Columnist, Food

Peter Mondavi Sr., who died last month, was the last of his generation in an American wine dynasty. (2005 file phot by Eric Risberg/Associated Press)

Peter Mondavi Sr. died Feb. 20 at age 101. If you like fresh, fruity California white wine, you should raise a glass and thank him. Back in the 1960s, he pioneered cold fermentation of white wines, a now-commonplace technique that protects the fermenting wine from oxygen.

Mondavi was the last of the second generation of an American wine dynasty, a family now in its third and fourth generations producing wine in Napa Valley. Although he was always overshadowed by his more flamboyant brother, Robert, Peter’s contributions to the development of Napa Valley wine were significant. He was the first Napa vintner to invest in barrels made of French oak and among the first to develop vineyards in the cooler Carneros region, famous today for chardonnay and pinot noir.

Ironically, the Mondavi family got its start in wine because of Prohibition. Cesare Mondavi, an Italian immigrant, moved his family to California from Minnesota so he could buy grapes to sell to Italian families back east for home winemaking. In 1943, he bought Charles Krug winery. Founded in 1861, it is Napa Valley’s oldest operating winery.

The brothers helped their father build the business into a post-Prohibition-era powerhouse. Peter concentrated on the wine, while Robert handled the marketing. But it wasn’t a harmonious partnership, and in November 1965, their quarrels over the direction of the family business reached the breaking point. Their mother, Rosa, who had taken over the winery upon Cesare’s death in 1959, sided with Peter. Robert left to start his own winery and helped revolutionize the modern California wine industry. His was a soap-opera story of spectacular success, continued family quarrels and ultimate downfall. Robert Mondavi died in 2008 at age 94, a few years after his winery was sold to Constellation Brands. This year, the Robert Mondavi winery will celebrate its 50th vintage.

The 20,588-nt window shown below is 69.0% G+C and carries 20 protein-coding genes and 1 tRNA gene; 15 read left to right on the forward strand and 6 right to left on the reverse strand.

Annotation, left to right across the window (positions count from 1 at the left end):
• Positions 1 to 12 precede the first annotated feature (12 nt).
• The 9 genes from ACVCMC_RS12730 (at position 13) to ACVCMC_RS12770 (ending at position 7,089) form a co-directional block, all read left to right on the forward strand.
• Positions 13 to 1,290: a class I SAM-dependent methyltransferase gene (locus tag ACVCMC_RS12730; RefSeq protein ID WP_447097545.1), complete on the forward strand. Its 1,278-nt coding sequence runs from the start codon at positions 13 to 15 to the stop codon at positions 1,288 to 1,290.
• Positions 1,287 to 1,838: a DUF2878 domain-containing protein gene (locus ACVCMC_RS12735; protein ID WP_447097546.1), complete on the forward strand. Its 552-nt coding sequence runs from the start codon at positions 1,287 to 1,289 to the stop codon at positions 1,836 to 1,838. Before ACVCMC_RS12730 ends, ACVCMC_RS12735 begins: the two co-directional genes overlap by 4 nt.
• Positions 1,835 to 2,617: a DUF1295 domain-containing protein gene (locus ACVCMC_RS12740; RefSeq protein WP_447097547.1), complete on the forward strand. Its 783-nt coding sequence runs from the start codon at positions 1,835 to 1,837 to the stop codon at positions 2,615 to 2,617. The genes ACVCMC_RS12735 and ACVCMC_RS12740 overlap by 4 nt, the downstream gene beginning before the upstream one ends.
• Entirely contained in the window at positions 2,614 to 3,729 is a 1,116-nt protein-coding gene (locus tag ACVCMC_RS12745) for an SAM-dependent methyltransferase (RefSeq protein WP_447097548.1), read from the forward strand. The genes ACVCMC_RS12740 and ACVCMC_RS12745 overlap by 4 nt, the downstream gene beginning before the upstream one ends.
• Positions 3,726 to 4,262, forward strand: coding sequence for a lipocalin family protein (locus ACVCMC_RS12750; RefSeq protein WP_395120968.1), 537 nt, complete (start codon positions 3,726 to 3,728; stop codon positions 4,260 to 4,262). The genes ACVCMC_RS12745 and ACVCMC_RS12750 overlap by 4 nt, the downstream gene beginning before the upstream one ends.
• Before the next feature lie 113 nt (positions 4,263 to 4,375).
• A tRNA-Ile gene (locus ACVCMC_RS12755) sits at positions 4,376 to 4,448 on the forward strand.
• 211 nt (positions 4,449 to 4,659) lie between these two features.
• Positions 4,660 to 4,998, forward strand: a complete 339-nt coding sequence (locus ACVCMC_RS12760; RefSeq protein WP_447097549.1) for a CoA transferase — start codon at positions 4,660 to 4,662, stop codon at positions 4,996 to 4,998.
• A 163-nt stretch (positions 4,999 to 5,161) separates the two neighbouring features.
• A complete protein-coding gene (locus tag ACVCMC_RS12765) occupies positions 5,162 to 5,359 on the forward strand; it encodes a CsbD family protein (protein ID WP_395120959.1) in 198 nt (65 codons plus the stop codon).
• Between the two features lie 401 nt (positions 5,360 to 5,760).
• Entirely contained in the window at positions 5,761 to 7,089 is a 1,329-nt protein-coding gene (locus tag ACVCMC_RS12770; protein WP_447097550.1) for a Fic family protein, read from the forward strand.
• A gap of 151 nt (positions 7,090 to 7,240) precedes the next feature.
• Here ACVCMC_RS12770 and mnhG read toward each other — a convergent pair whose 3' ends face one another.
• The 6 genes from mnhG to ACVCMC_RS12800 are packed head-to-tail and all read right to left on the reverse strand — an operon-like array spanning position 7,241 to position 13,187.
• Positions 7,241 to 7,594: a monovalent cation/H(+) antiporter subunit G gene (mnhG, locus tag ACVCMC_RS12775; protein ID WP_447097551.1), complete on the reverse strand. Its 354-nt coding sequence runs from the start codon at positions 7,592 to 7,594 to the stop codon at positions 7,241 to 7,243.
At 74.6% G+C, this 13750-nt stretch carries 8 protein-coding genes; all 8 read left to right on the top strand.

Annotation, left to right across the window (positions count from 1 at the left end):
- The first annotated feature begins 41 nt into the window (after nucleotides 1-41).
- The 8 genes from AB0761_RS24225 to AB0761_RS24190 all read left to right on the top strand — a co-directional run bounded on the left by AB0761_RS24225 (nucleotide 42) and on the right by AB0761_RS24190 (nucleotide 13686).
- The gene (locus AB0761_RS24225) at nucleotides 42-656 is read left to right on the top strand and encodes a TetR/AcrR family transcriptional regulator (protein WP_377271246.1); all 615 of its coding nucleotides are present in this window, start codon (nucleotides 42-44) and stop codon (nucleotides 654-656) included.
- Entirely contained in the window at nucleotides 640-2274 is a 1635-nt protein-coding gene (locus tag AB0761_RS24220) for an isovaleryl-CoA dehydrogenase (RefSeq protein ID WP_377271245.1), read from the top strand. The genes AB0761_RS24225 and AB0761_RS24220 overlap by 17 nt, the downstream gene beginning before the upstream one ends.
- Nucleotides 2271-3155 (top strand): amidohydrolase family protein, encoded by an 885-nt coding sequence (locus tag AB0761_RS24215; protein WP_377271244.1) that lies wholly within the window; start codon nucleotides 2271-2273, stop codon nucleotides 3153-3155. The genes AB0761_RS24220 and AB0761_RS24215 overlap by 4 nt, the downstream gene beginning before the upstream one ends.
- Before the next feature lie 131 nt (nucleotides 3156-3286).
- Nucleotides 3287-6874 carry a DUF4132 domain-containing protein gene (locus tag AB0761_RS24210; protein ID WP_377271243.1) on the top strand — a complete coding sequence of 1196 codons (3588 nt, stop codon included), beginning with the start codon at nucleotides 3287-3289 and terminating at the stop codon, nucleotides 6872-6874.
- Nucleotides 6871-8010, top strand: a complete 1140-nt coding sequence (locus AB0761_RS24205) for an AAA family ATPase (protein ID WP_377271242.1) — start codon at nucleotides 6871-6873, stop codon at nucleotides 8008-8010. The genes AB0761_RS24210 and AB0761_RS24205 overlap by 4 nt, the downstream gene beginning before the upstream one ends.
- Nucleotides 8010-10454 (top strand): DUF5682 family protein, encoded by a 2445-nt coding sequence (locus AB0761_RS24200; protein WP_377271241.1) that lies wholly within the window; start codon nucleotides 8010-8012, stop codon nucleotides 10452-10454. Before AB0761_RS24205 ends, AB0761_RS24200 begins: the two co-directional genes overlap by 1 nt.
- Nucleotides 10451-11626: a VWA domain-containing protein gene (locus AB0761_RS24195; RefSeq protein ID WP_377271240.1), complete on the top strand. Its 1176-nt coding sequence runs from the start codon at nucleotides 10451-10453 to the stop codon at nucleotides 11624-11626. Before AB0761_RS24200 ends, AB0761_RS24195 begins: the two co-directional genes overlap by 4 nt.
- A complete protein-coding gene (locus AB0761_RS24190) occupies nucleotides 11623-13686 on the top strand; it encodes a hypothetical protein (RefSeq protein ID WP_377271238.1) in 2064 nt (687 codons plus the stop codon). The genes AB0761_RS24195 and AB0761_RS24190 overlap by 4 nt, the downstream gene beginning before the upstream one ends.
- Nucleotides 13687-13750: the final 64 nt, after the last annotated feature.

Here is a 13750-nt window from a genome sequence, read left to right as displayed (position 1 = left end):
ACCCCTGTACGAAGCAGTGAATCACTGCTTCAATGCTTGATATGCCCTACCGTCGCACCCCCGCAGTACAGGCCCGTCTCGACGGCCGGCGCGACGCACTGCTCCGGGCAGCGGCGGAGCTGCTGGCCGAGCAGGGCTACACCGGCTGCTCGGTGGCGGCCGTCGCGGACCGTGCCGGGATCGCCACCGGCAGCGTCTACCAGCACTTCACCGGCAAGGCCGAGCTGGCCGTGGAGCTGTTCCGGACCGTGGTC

Peter, meanwhile, kept Charles Krug winery in the family. He had begun buying new vineyards in the 1960s when land was cheap, eventually amassing a total of 850 acres of vineyard land. In the past decade, the family invested more than $25 million in replanting most of their vineyards and modernizing the winery, according to Wine Spectator magazine. Peter’s sons, Marc and Peter Jr., both have children following him in the wine business.

Although Peter Mondavi didn’t seek the limelight, the industry recognized him for his contributions. In 1986, the Napa Valley Vintners Association named him one of “Twelve Living Legends in the Napa Valley.” He was the last survivor of that group.

Mondavi kept Charles Krug in the family through a period of winery and vineyard consolidation that saw many familiar family wineries sold to larger corporations. Even after he turned over day-to-day operations of the company, including the C.K. Mondavi brand, over to Marc and Peter Jr., the elder Mondavi remained active until well after he passed the century mark.

Peter and Robert reconciled late in life. Yet to the end, Peter remained proud that he did not follow in Robert’s path, which led ultimately to a corporate takeover that wrested control of Robert Mondavi winery from the family.

Asked late in life to describe his proudest accomplishment, Mondavi said: “Never losing control of our family winery. If I could, I would tell my father: I did the best I could during the difficult years. I was determined, and we held on.”